In a sign the White House’s hard-line stance against climate science may be shifting public debate, independent voters have grown more doubtful of scientists’ warnings about climate change over the past year, according to a Gallup poll released Wednesday.
Between 2017 and 2018, the percentage of independents who understand greenhouse gas emissions cause climate change fell 8 percentage points to 62 percent, while the share of those who believe the effects of global warming have already begun dipped 7 points to 60 percent.
Sixty-five percent understand that most scientists believe global warming is occurring, down from 71 percent in 2017.
Fewer respondents said they worry a great deal or a fair amount about global warming, down 5 points from last year to 62 percent. But the 45 percent who said global warming poses a serious threat in their lifetimes stayed steady between 2017 and 2018.
Public opinion has seesawed slightly over the years, but the long-term trend is overwhelmingly toward the scientific consensus that climate change is real, man-made and dangerous. Gallup found that 66 percent of Americans understand that scientific evidence shows the Earth’s temperatures rising, and 64 percent acknowledge that burning fossil fuels, deforestation and industrial farming are the cause.
The results echo 2016 survey data from Yale University’s Program on Climate Change Communication, which found 69 percent know global warming is happening and 52 percent understand humans are triggering it.
Still, the shift, recorded during a week of telephone surveys earlier this month of 1,041 adults across all 50 states and the District of Columbia, mirrors surging climate denialism among Republicans. Just 35 percent of Republicans understand that humans cause global warming, down from 40 percent in 2017, while 34 percent said the effects of climate change have already started, 7 points less than the previous year.
The findings come just months after historic hurricanes wreaked havoc on Puerto Rico, Florida and Texas, and California’s largest wildfire on record killed 18 people and scorched more than 280,000 acres of land. Yet the disasters, which scientists said were made worse by warming global temperatures, seem to have stoked further debate over the causes of climate change and the policies to address it.
President Donald Trump has repeatedly mocked climate science over the past year, suggesting winter weather disproved long-term warming trends, as his administration gutted funding for climate programs and slashed the few regulations in place to curb greenhouse gas emissions. The Republican Party, the only major political party in the developed world to make rejecting climate science a platform issue, has doubled down on the issue as megadonors such as the fossil fuel magnate Koch brothers and the right-wing billionaire Mercers have increased their political spending.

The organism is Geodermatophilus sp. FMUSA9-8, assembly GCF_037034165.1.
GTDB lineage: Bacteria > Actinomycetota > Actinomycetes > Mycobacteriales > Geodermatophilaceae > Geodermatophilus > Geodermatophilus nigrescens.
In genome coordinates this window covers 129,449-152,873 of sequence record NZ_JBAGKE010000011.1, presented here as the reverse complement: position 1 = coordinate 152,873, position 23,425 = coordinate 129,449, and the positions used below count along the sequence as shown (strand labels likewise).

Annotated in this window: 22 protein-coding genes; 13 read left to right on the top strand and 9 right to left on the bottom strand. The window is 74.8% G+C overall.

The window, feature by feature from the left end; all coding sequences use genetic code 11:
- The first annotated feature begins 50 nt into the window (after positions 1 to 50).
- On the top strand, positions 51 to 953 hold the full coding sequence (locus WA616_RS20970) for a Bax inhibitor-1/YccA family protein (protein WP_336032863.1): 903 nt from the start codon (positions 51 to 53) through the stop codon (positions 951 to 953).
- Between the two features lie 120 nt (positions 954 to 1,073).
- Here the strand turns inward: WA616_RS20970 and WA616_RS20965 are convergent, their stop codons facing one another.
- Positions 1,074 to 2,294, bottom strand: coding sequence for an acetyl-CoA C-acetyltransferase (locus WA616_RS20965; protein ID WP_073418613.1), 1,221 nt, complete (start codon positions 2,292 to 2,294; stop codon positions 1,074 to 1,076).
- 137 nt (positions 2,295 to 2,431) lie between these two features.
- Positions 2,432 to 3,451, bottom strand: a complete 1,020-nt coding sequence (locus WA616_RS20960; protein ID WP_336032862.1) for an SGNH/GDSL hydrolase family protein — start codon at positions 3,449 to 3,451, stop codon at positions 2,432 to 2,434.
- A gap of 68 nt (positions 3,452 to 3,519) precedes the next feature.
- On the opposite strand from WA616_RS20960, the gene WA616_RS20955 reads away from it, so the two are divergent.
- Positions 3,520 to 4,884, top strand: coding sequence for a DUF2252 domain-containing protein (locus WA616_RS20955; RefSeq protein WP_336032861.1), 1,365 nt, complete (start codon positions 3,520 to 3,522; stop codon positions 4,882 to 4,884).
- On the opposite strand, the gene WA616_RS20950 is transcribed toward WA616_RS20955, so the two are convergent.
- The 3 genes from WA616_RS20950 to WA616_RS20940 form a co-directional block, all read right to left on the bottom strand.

The political debate over climate change, propagated by years of Big Tobacco-style misinformation campaigns funded by the fossil fuel industry, does not mirror the scientific debate. Ninety-seven percent of peer-reviewed research agrees with the conclusion that human-caused emissions are enshrouding the planet in heat-trapping gases, and a research review published in November 2016 found significant flaws in the methodologies, assumptions or analyses used by the 3 percent of scientists who concluded otherwise.
Perhaps in part because Trump has proved such an agitational avatar for climate denialism, Democrats’ political opinions on global warming trended overwhelmingly toward the scientific consensus. Just 4 percent believed warnings of global warming have been exaggerated, down from 10 percent in 2017. The number of Democrats who said humans caused global warming inched up 2 points to 89 percent, and 82 percent said the effects of climate change have already begun, up from 73 percent the previous year. The share of Democrats who said most scientists believe global warming is occurring stayed steady at 86 percent.
That suggests Democrats could run on much more aggressive climate policies, particularly in primary battles. The party, however, has failed to rally around a national strategy for reducing greenhouse gas emissions. The two most significant pieces of climate legislation introduced in Congress this year have embraced conservative approaches and gave exemptions to major polluters. Even in liberal states under Democratic control, climate policy has proved hard to pass, as the failure of Washington state’s proposed statewide carbon tax showed.
Yet the party’s base appears to be more unified than ever around belief in climate change. Roughly 8 in 10 Democrats fell into the category of “Concerned Believers,” according to Gallup. Women, younger Americans and college graduates, all key demographics for the Democrats, were all more likely than their counterparts to be Concerned Believers.